UX ReVAMP of "rip.ie" 

Coping with grief and loss of a loved one can be very hard. “RIP.ie” offers post-death services online and has a huge scope of improvement. As a part of this project, we proposed a redesign to their website that would streamline the experience for a person needing funerary rites, increase the discoverability of necessary resources mentioned on the website, and improve their monetization model. 

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My Role

Redesign of “RIP.ie” was a week-long project and was done in a team of 3. The work was equally split amongst all three at each stage and everyone got a flavor of everything. On a voluntary basis, I worked as a project manager, and my additional responsibilities included:

Staying on track with the deliverables

Planning ahead and making a daily to-do list.

Reaching out to RIP.ie to validate our hypothesis

Assembling and delivering the final submission.

The Challenge

Removing chaos from the afterlife

We were asked to pick a website of our choice, evaluate its design through usability testings with a relevant customer segment, and submit our recommendations for its redesign at a lo-fi level. For the project, we chose RIP.ie which is in the top 4 websites in Ireland in terms of daily active users.

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Kick Off

Hypothesis

We started out by creating a profiling canvas for our website and it's users. This was based on our own experience and exposure to the platform. 

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Second Opinion

In order to validate our hypothesis, we created a google form and sent it out to the relevant user base. We received 43 responses and some of the statistics of our responses are shown below:

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Priorities

We analyzed the responses and selected the top 5 jobs that the users wanted to do on the website. Our final list of tasks were:

Search for a death notice.

Post a death notice.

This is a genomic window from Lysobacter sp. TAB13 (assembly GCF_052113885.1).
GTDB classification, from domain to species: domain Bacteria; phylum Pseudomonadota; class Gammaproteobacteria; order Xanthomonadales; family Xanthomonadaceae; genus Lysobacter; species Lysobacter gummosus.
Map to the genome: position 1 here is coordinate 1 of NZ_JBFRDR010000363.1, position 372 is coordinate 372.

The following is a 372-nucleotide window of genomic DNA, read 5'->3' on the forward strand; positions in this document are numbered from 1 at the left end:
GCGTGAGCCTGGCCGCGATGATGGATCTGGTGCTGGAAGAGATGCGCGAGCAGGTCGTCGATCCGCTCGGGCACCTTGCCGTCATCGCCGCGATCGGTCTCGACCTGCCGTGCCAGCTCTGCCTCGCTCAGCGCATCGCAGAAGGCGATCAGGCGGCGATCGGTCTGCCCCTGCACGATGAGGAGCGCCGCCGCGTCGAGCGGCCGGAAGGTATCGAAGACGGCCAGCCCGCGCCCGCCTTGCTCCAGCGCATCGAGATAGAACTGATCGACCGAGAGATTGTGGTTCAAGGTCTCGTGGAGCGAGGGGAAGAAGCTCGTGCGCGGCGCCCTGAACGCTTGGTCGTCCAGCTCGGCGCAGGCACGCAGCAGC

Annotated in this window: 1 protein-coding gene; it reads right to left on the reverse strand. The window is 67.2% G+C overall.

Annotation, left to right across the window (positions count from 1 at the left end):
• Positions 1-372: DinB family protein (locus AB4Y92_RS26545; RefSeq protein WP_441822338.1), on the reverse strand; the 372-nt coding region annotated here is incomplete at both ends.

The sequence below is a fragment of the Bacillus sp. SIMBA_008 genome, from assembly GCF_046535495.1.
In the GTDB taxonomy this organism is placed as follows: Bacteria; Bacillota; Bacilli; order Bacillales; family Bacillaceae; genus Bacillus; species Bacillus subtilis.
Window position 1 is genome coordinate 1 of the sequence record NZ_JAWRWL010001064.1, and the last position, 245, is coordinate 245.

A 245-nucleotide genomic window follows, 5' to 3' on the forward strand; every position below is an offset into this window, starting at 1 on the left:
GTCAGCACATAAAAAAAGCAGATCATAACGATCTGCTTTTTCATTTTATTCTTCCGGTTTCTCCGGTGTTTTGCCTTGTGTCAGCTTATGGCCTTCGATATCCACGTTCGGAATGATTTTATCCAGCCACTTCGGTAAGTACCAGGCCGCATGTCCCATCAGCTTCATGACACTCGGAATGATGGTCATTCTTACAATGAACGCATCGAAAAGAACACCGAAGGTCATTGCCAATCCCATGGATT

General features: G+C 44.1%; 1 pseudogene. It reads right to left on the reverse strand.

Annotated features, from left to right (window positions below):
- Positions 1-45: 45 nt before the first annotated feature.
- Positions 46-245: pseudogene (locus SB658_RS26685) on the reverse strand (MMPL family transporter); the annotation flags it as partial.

Publish a death anniversary.

Search for a month's mind.

Setting up an alert.

Evaluating the platform

What's the script

For each task, we created a use case doc that explained the ideal scenario that an ideal user will go through when the tries that specific task on the website. This doc was made to act as a reference while evaluating a real user's performance when he is given a usability test. An example is shown below:

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Excuse me Sir

For each task, we created a usability task document for the document which clearly explained the jobs they had to do in order to complete the task. To do this, we did Gorilla testing and one to one interviews. In the limited time frame, we were able to do a total of 5 interviews and recorded how people approached a specific task, their success rate, and their comfort level towards the task.

Making Sense

Plotting Emotions

After the interviews, we got back to the studio and started unpacking our interviews to make sense of what we had recorded. To kick off we made experience maps for each task plotting their response at each step of the task flow. Once we had combined the experience for every user we could see emerging patterns.

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Extracting Insights

The next step was to translate the peaks and valleys into insights that were pointing towards usability issues. Overall the graphs showed us a neutral start, chaotic middle, and a happy ending. The top 3 insights were: